The most interesting thing about hyper-marketed teen groups like Clique Girlz is the often spectacularly lame publicity machines they’re saddled with, which succeed in gaining them exposure but fumble in other ways, like throwing them out to entirely age-inappropriate audiences. (JoJo’s performance at the 2000 Republican National Convention is but one example.) Yesterday, the Clique Girlz’ journey toward middling success and a disappointing late adolescence resulted in one such appearance: The credit-crazy singing group hit the stage of NBC’s Today, because there’s no better way to reel in the 10-15 demographic than a song or two on an early-morning program geared toward rich, middle-aged housewives.
I’m glad this video includes the uncomfortable intro banter. I believe Al Roker hits the nail on the head when he proclaims, “It’s like Hannah Montana times three!” Three times the Autotune, three times the vapidness, three times the crushing depression. Good call, Al!
Probably my favorite part of the whole video is the ten-second pre-commercial shot (starting at :38) of the girls on set with their bedazzled microphone stands waving, posing, and smiling painfully for the camera. It’s just so overwhelmingly contrived and uncomfortable. It seems as if there’s someone–perhaps a shrill New Jersey stage mom?–standing just off stage, whisper-yelling “Keep smiling girls! Now put your hands on your hips! Wave! Smile!”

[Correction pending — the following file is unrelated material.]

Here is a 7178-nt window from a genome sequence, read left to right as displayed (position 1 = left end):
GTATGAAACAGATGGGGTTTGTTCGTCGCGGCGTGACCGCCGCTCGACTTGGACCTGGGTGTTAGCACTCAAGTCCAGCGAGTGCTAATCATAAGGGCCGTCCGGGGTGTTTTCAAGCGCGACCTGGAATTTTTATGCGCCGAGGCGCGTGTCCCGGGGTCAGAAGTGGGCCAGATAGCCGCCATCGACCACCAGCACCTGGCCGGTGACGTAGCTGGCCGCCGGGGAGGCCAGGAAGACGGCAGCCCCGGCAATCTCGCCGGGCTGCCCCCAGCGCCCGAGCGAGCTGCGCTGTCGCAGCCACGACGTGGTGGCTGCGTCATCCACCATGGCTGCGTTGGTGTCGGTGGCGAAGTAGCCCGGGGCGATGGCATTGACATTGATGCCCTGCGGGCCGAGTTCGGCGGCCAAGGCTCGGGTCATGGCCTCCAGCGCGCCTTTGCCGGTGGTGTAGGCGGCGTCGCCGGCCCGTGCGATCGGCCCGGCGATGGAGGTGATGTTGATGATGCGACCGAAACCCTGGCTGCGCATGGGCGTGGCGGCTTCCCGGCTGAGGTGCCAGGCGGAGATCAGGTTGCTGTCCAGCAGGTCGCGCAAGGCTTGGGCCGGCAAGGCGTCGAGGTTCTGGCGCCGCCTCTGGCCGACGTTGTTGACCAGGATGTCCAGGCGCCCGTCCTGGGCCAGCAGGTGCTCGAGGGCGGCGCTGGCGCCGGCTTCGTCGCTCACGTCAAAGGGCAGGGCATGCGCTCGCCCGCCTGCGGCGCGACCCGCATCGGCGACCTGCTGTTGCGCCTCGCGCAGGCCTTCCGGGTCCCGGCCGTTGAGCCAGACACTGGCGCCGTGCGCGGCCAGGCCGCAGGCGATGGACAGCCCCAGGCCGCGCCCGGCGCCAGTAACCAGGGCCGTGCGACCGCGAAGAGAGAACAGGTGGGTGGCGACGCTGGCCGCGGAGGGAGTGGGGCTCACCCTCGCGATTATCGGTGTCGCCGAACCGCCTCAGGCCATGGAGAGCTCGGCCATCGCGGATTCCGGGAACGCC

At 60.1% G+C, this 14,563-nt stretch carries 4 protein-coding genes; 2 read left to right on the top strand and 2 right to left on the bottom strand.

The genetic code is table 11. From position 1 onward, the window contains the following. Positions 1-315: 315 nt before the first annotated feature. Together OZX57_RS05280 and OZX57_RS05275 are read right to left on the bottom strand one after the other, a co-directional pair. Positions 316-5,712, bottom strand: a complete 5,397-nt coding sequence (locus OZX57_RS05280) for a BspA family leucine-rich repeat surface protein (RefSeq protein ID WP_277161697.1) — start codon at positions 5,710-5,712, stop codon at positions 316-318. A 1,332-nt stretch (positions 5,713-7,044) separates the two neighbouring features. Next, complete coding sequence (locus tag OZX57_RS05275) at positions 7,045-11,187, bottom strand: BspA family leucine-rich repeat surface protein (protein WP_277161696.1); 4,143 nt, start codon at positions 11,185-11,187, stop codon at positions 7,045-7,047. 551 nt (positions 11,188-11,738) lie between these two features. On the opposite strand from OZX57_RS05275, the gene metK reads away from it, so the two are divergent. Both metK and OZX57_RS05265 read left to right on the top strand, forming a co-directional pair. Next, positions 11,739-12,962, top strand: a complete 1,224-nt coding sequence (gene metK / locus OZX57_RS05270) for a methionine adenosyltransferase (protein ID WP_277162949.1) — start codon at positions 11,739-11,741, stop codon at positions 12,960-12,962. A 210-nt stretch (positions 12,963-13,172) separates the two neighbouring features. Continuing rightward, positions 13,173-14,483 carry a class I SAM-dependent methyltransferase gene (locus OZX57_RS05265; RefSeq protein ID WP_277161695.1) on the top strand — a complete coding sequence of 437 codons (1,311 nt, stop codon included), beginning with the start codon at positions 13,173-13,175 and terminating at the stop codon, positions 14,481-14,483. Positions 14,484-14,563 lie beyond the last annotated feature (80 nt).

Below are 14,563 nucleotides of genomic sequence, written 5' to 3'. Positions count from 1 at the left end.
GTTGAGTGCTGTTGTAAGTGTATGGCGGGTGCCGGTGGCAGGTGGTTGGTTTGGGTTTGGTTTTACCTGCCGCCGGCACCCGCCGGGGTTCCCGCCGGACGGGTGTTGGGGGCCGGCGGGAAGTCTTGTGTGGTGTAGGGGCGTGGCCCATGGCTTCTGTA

As for the performance itself, they at least appear to be actually singing, though I have my doubts about certain portions of the chorus, which sound as if they’re being piped in from an Alvin and the Chipmunks concert inside of a helium balloon. And I wonder why they chose the boring quasi-Christian song instead of the slightly-less-boring mainstream single.
Curmudgeonly tangent: I’m the last person on earth to interrupt someone mid-sentence to correct them on their “I/me” subject/object mistakes–it’s rude and unnecessary–but can someone please take the blond one (haha) aside for about three minutes and teach her proper pronoun usage? Her banter with Ann Curry is littered with incorrect uses of “me” (“Me and Paris are sisters,” “Me and Ariel met in school,” “Me and Paris were doing a duet”). Not that every other 14-year-old in the world doesn’t constantly make the same mistake, but then again, not every other 14-year-old in the world is groomed within an inch of her life to appear on live national television. The least she could do is not talk like a caveman.